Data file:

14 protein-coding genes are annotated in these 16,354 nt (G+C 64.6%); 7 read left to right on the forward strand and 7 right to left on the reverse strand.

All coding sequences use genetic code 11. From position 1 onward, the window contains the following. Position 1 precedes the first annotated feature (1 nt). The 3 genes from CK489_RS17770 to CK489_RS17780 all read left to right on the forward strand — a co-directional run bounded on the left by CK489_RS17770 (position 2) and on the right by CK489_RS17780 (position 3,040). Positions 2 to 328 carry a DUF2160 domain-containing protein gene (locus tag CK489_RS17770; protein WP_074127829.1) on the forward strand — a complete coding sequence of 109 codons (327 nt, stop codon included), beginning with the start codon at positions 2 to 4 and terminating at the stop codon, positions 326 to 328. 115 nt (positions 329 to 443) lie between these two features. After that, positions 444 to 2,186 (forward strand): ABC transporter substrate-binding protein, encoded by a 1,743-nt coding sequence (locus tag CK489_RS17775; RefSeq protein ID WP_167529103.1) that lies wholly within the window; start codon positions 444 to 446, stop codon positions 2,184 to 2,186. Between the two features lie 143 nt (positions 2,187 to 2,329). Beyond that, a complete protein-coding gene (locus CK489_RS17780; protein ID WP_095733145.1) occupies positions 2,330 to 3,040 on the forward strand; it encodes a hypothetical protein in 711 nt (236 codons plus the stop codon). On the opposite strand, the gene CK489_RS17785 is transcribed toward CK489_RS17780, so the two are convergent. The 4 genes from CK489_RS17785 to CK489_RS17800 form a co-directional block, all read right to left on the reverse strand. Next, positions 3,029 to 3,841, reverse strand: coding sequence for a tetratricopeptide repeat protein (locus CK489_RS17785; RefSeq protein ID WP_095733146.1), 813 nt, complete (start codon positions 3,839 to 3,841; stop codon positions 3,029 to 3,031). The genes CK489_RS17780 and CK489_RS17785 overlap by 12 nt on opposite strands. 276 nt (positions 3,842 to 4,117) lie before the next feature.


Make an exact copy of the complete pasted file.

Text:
14 protein-coding genes are annotated in these 16,354 nt (G+C 64.6%); 7 read left to right on the forward strand and 7 right to left on the reverse strand.

All coding sequences use genetic code 11. From position 1 onward, the window contains the following. Position 1 precedes the first annotated feature (1 nt). The 3 genes from CK489_RS17770 to CK489_RS17780 all read left to right on the forward strand — a co-directional run bounded on the left by CK489_RS17770 (position 2) and on the right by CK489_RS17780 (position 3,040). Positions 2 to 328 carry a DUF2160 domain-containing protein gene (locus tag CK489_RS17770; protein WP_074127829.1) on the forward strand — a complete coding sequence of 109 codons (327 nt, stop codon included), beginning with the start codon at positions 2 to 4 and terminating at the stop codon, positions 326 to 328. 115 nt (positions 329 to 443) lie between these two features. After that, positions 444 to 2,186 (forward strand): ABC transporter substrate-binding protein, encoded by a 1,743-nt coding sequence (locus tag CK489_RS17775; RefSeq protein ID WP_167529103.1) that lies wholly within the window; start codon positions 444 to 446, stop codon positions 2,184 to 2,186. Between the two features lie 143 nt (positions 2,187 to 2,329). Beyond that, a complete protein-coding gene (locus CK489_RS17780; protein ID WP_095733145.1) occupies positions 2,330 to 3,040 on the forward strand; it encodes a hypothetical protein in 711 nt (236 codons plus the stop codon). On the opposite strand, the gene CK489_RS17785 is transcribed toward CK489_RS17780, so the two are convergent. The 4 genes from CK489_RS17785 to CK489_RS17800 form a co-directional block, all read right to left on the reverse strand. Next, positions 3,029 to 3,841, reverse strand: coding sequence for a tetratricopeptide repeat protein (locus CK489_RS17785; RefSeq protein ID WP_095733146.1), 813 nt, complete (start codon positions 3,839 to 3,841; stop codon positions 3,029 to 3,031). The genes CK489_RS17780 and CK489_RS17785 overlap by 12 nt on opposite strands. 276 nt (positions 3,842 to 4,117) lie before the next feature.